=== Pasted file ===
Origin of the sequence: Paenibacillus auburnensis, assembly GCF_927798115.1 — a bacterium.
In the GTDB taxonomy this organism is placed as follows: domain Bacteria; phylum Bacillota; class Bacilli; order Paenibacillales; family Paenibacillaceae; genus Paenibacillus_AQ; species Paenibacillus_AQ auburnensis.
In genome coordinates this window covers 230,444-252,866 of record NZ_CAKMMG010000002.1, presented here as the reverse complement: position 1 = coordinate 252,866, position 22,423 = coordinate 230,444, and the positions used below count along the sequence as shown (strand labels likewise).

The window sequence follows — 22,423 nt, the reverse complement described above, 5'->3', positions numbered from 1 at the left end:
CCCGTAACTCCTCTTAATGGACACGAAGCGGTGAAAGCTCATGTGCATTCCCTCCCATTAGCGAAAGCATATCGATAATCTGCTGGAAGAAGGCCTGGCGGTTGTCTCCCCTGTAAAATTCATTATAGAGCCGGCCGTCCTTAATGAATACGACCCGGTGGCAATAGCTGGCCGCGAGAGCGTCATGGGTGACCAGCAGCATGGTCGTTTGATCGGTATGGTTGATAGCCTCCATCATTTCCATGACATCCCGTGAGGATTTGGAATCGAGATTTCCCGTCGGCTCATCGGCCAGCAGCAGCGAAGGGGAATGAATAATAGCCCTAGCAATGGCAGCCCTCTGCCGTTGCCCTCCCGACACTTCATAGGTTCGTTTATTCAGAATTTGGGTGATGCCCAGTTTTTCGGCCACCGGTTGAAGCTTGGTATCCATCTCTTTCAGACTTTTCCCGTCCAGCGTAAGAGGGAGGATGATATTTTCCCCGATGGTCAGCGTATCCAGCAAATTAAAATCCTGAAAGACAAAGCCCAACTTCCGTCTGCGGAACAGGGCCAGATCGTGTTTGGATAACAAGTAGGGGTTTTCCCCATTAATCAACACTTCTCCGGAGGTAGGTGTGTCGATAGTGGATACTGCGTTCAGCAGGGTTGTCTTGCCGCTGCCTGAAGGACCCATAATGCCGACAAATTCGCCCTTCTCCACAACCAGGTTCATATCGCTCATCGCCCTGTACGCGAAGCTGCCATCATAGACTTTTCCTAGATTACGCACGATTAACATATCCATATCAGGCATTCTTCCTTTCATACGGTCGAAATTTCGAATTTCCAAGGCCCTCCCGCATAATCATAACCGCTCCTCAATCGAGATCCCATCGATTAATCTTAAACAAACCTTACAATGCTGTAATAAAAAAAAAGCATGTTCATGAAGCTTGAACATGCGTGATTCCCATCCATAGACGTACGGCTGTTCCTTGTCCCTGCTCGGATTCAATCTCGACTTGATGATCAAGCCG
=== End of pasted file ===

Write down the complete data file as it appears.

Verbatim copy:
Origin of the sequence: Paenibacillus auburnensis, assembly GCF_927798115.1 — a bacterium.
In the GTDB taxonomy this organism is placed as follows: domain Bacteria; phylum Bacillota; class Bacilli; order Paenibacillales; family Paenibacillaceae; genus Paenibacillus_AQ; species Paenibacillus_AQ auburnensis.
In genome coordinates this window covers 230,444-252,866 of record NZ_CAKMMG010000002.1, presented here as the reverse complement: position 1 = coordinate 252,866, position 22,423 = coordinate 230,444, and the positions used below count along the sequence as shown (strand labels likewise).

The window sequence follows — 22,423 nt, the reverse complement described above, 5'->3', positions numbered from 1 at the left end:
CCCGTAACTCCTCTTAATGGACACGAAGCGGTGAAAGCTCATGTGCATTCCCTCCCATTAGCGAAAGCATATCGATAATCTGCTGGAAGAAGGCCTGGCGGTTGTCTCCCCTGTAAAATTCATTATAGAGCCGGCCGTCCTTAATGAATACGACCCGGTGGCAATAGCTGGCCGCGAGAGCGTCATGGGTGACCAGCAGCATGGTCGTTTGATCGGTATGGTTGATAGCCTCCATCATTTCCATGACATCCCGTGAGGATTTGGAATCGAGATTTCCCGTCGGCTCATCGGCCAGCAGCAGCGAAGGGGAATGAATAATAGCCCTAGCAATGGCAGCCCTCTGCCGTTGCCCTCCCGACACTTCATAGGTTCGTTTATTCAGAATTTGGGTGATGCCCAGTTTTTCGGCCACCGGTTGAAGCTTGGTATCCATCTCTTTCAGACTTTTCCCGTCCAGCGTAAGAGGGAGGATGATATTTTCCCCGATGGTCAGCGTATCCAGCAAATTAAAATCCTGAAAGACAAAGCCCAACTTCCGTCTGCGGAACAGGGCCAGATCGTGTTTGGATAACAAGTAGGGGTTTTCCCCATTAATCAACACTTCTCCGGAGGTAGGTGTGTCGATAGTGGATACTGCGTTCAGCAGGGTTGTCTTGCCGCTGCCTGAAGGACCCATAATGCCGACAAATTCGCCCTTCTCCACAACCAGGTTCATATCGCTCATCGCCCTGTACGCGAAGCTGCCATCATAGACTTTTCCTAGATTACGCACGATTAACATATCCATATCAGGCATTCTTCCTTTCATACGGTCGAAATTTCGAATTTCCAAGGCCCTCCCGCATAATCATAACCGCTCCTCAATCGAGATCCCATCGATTAATCTTAAACAAACCTTACAATGCTGTAATAAAAAAAAAGCATGTTCATGAAGCTTGAACATGCGTGATTCCCATCCATAGACGTACGGCTGTTCCTTGTCCCTGCTCGGATTCAATCTCGACTTGATGATCAAGCCG